Also written:Ostrava cz Ostrau de Ostrawa pl

Hamburgnn flag
Wikipedia czdeennnno Google mapsearch

Hamburg is mentioned in an anecdote by Švejk, where he explains the advantages of feigning retardedness. This story is about the intelligent professor of economy who claimed a tragic background and who subsequently got away with desertion.

Background

Hamburg is the second-largest city in Germany and the seventh-largest city in the European Union. The city is home to approximately 1.8 million people and has one of the largest ports in Europe. It is an important centre for trade and commerce.

External Links

Quote from the novel
[2.4] Že jednou se probudil v Hamburku a podruhý zas v Londýně, a že nevěděl, jak se tam dostal. Otec že byl alkoholik a zemřel sebevraždou před jeho narozením, matka že byla prostitutkou a opíjela se a zemřela na delirium.

Also written:Hamburk cz

Berlin Westbahnhofnn flag
Wikipedia de Google mapsearch
berlinwest.png

Reiner's translation/correction

Arbeiterwille, 9.3.1927.

krausf2.png

Verse from unspecified ladies toilet in Berlin, collected by F.W. Berliner.

Anthropophyteia. VII. Band, 1910..

Berlin Westbahnhof is mentioned in the description of Ruller, auditor at Brucker Lager, who is looking at drawings of male and female genitals, recorded at Berlin West railway station toilets, reproduced in a book by Krauss called Forschungen zur Entwicklungsgeschichte der geschlechtlichen Moral.

Background

Berlin Westbahnhof was according to the author a railway station in Berlin although a station carrying this name has never existed in the city.

Reiner's correction

GR's translation of the novel into German provides a clue though. Here it appears as Berlin Nordbahnhof so she presumably made an attempt to correct the author. Studying Krauss' Anthropophyteia, the book that Hašek refers to in the novel, gives no further indication. If anything it seems that the author composed this passage by picking fragments from volume VII., then twisted them for literary purposes.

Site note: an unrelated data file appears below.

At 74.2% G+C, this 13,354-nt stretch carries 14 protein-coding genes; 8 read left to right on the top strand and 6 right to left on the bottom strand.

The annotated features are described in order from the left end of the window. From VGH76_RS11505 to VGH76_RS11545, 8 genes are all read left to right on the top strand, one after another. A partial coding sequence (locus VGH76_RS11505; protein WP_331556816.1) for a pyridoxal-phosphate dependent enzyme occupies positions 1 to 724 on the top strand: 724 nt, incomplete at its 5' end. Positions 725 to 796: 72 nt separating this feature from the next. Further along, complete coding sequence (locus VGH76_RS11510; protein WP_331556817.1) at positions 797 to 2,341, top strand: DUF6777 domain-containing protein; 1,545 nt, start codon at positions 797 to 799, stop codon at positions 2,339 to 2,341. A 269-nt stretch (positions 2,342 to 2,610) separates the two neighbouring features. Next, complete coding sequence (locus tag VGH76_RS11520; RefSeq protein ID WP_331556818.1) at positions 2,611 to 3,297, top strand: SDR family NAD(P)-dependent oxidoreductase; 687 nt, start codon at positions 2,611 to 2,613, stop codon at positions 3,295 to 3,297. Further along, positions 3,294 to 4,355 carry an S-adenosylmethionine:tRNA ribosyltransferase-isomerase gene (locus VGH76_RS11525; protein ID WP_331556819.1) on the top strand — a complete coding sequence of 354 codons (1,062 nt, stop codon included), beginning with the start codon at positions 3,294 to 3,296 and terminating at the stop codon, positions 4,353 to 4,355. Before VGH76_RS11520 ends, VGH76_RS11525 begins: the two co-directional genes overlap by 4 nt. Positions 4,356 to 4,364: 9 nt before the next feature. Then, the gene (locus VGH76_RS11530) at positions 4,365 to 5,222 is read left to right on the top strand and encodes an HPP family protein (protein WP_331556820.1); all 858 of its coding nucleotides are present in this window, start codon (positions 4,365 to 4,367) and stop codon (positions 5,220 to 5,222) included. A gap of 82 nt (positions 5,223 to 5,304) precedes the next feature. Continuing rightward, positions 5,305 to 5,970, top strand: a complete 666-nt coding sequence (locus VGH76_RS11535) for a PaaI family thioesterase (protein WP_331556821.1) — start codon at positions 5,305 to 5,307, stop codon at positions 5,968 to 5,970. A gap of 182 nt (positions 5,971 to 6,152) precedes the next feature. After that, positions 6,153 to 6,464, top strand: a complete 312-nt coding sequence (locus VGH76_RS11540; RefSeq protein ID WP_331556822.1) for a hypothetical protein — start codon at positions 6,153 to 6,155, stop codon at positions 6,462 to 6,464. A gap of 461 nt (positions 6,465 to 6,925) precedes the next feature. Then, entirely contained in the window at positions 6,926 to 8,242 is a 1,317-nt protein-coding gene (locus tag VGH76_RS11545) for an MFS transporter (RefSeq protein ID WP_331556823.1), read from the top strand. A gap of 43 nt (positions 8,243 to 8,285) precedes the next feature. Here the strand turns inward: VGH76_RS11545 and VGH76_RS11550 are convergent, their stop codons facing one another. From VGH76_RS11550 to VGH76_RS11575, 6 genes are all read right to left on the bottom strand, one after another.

Nordbahnhof

This was one of the major railways stations in Berlin. Opened 1 October 1877, in the beginning only for freight, it connected the capital to the nort-eastern parts of Germany, mainly Stettin. This was probably the station at which Jaroslav Hašek and his wife arrived in December 1920, on their way to from Russia to Czechoslovakia.

External Links

SourceHans-Peter Laqueur German historian and orientalist (1949-), author of a conceptual study on Turkish themes in Švejk. Using his thorough knowledge on European and Turkish history, he has helped improve this web site significantly.

Quote from the novel
[2.4] Zadíval se na reprodukci naivních kreseb mužského i ženského pohlavního ústroje s přiléhajícími verši, které objevil učenec Fr. S. Krause na záchodcích berlínského Západního nádraží, takže neobrátil pozornost na ty, kteří vstoupili.

Also written:Berlin West Railway Station en Berlín západní nádraží cz Berlin Westbahnhof de

Velké Popovicenn flag
Wikipedia czdeen Google mapsearch
kozel.jpg

Dark Kozel at U kalicha, 2011

Velké Popovice is mentioned by Švejk during the famous farewell scene in Királyhida. Sapper Vodička asks what beer they have at U kalicha, and Švejk answers: "Velkopopovický".

Background

Velké Popovice is a town on the southern perimeters of Prague, known for its brewery. Velkopopovický beer is reported to have been a favourite of Jaroslav Hašek. It is still popular, now better known under the Kozel brand. The black variety is still served at U kalicha as in the times of Švejk, but in contemporary Praha U černého vola (At the Black Ox) is a popular hospoda which pulls pale Kozel in large quantities.

Here are some numbers which shows that hop trader Wendler had all reason to be worried. The production volumes at Velké Popovice from 1913 until 1919 were (in 1000 hectolitres): 230, 199, 181, 130, 37, 25, 38. These figures put the term "economic crisis" into perspective. Production didn't reach pre-war volumes until 1924.

Quote from the novel
[2.4] Potom se vzdálili a bylo slyšet zas za hodnou chvíli za rohem z druhé řady baráků hlas Vodičky: „Švejku, Švejku, jaký mají pivo ,U kalicha’?“ A jako ozvěna ozvala se Švejkova odpověď: „Velkopopovický.“ „Já myslel, že smíchovský,“ volal z dálky sapér Vodička. „Mají tam taky holky,“ křičel Švejk. „Tedy po válce v šest hodin večer,“ křičel zezdola Vodička.

Also written:Groß Popowitz de

Index Back Forward II. At the front Hovudpersonen

4. New afflictions